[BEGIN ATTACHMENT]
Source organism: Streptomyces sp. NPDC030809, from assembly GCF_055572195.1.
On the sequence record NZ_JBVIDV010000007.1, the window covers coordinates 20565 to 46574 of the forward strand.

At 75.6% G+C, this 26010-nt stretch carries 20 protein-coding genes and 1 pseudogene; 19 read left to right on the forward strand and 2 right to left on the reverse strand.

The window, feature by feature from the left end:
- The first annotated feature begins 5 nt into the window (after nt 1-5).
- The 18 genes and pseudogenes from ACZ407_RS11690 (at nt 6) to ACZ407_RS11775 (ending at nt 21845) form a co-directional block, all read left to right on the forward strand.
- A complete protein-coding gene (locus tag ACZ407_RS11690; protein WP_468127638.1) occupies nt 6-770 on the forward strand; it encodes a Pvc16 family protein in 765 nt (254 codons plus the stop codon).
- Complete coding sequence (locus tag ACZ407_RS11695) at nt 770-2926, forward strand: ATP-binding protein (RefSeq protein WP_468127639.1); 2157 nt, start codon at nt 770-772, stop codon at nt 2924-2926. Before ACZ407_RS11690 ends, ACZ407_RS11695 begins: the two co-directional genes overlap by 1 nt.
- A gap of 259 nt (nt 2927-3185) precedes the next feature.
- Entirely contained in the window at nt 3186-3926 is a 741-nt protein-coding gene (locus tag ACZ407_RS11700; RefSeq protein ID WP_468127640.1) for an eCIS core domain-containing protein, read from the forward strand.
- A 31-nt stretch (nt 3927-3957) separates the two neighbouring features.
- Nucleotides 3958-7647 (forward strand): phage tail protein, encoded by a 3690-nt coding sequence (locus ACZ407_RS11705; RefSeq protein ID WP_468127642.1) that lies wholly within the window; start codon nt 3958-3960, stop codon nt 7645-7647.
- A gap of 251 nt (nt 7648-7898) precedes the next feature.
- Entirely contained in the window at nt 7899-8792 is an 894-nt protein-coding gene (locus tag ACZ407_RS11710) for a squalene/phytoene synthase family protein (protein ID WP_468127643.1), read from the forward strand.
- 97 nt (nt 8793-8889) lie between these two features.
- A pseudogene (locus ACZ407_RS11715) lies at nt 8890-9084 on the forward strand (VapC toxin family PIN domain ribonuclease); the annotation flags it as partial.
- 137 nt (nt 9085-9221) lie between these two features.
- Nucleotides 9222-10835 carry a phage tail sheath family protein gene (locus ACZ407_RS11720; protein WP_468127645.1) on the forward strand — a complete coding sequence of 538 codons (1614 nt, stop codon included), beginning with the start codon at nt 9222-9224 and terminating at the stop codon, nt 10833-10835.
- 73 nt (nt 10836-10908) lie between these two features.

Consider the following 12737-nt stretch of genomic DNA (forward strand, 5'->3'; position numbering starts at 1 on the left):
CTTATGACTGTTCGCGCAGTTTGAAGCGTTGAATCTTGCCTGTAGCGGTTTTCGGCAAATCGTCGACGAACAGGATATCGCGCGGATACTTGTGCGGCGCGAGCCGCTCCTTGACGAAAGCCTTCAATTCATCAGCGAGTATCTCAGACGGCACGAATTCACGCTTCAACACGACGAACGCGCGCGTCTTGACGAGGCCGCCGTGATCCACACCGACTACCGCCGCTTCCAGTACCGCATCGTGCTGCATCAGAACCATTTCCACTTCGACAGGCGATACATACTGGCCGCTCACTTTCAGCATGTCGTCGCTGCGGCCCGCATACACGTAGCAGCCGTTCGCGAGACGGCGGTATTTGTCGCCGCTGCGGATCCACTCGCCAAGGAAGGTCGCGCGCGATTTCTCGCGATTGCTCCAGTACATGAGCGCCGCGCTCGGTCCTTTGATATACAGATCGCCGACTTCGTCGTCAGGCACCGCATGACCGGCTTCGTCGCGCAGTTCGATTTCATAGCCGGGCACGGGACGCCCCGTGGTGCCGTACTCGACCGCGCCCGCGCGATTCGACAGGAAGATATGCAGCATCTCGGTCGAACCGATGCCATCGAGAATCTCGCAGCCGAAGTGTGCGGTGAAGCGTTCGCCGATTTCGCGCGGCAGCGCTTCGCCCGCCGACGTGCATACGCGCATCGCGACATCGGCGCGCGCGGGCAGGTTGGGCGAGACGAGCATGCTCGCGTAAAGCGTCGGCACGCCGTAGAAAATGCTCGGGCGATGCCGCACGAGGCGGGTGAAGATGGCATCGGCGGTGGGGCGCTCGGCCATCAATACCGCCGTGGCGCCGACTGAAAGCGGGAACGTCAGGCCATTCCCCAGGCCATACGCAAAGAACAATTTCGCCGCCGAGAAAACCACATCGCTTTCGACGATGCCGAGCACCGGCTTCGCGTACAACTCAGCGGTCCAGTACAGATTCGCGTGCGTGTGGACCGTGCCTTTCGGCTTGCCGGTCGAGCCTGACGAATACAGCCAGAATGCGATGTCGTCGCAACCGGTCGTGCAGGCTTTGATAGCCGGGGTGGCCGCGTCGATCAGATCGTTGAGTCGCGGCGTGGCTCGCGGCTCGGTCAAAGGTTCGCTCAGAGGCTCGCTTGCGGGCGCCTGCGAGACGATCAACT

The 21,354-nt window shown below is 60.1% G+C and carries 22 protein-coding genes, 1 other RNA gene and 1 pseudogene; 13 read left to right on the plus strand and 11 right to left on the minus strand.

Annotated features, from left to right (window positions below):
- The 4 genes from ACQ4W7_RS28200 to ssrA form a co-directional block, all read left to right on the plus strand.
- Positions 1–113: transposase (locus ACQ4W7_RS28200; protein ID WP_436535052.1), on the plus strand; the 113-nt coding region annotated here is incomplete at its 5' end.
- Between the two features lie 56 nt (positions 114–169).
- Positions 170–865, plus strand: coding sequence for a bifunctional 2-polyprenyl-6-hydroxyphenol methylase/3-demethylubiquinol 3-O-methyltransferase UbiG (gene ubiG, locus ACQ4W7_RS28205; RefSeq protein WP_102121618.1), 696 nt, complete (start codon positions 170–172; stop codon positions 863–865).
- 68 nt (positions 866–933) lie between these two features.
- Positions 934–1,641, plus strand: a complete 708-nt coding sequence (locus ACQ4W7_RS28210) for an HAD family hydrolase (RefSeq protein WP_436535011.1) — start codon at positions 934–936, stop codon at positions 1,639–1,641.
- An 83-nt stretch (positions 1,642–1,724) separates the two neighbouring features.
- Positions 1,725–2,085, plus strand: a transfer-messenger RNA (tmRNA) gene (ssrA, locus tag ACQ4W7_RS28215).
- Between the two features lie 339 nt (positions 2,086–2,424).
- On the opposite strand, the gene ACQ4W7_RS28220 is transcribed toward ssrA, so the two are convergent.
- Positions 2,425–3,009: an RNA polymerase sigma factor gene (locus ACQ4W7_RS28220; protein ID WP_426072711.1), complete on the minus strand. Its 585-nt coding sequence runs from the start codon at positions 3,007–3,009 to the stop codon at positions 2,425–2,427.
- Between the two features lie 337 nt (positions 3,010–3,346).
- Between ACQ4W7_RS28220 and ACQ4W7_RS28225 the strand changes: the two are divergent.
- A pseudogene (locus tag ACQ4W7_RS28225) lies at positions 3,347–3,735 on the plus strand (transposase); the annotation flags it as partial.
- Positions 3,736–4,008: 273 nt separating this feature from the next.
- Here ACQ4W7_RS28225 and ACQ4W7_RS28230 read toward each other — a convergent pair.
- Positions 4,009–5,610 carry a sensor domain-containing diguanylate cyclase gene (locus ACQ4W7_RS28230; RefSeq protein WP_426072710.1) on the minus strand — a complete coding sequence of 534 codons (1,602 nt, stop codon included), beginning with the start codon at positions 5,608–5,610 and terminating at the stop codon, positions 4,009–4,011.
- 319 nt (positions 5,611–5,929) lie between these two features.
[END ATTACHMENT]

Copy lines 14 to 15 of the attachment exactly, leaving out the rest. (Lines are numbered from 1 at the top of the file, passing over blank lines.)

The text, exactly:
- Entirely contained in the window at nt 7899-8792 is an 894-nt protein-coding gene (locus tag ACZ407_RS11710) for a squalene/phytoene synthase family protein (protein ID WP_468127643.1), read from the forward strand.
- 97 nt (nt 8793-8889) lie between these two features.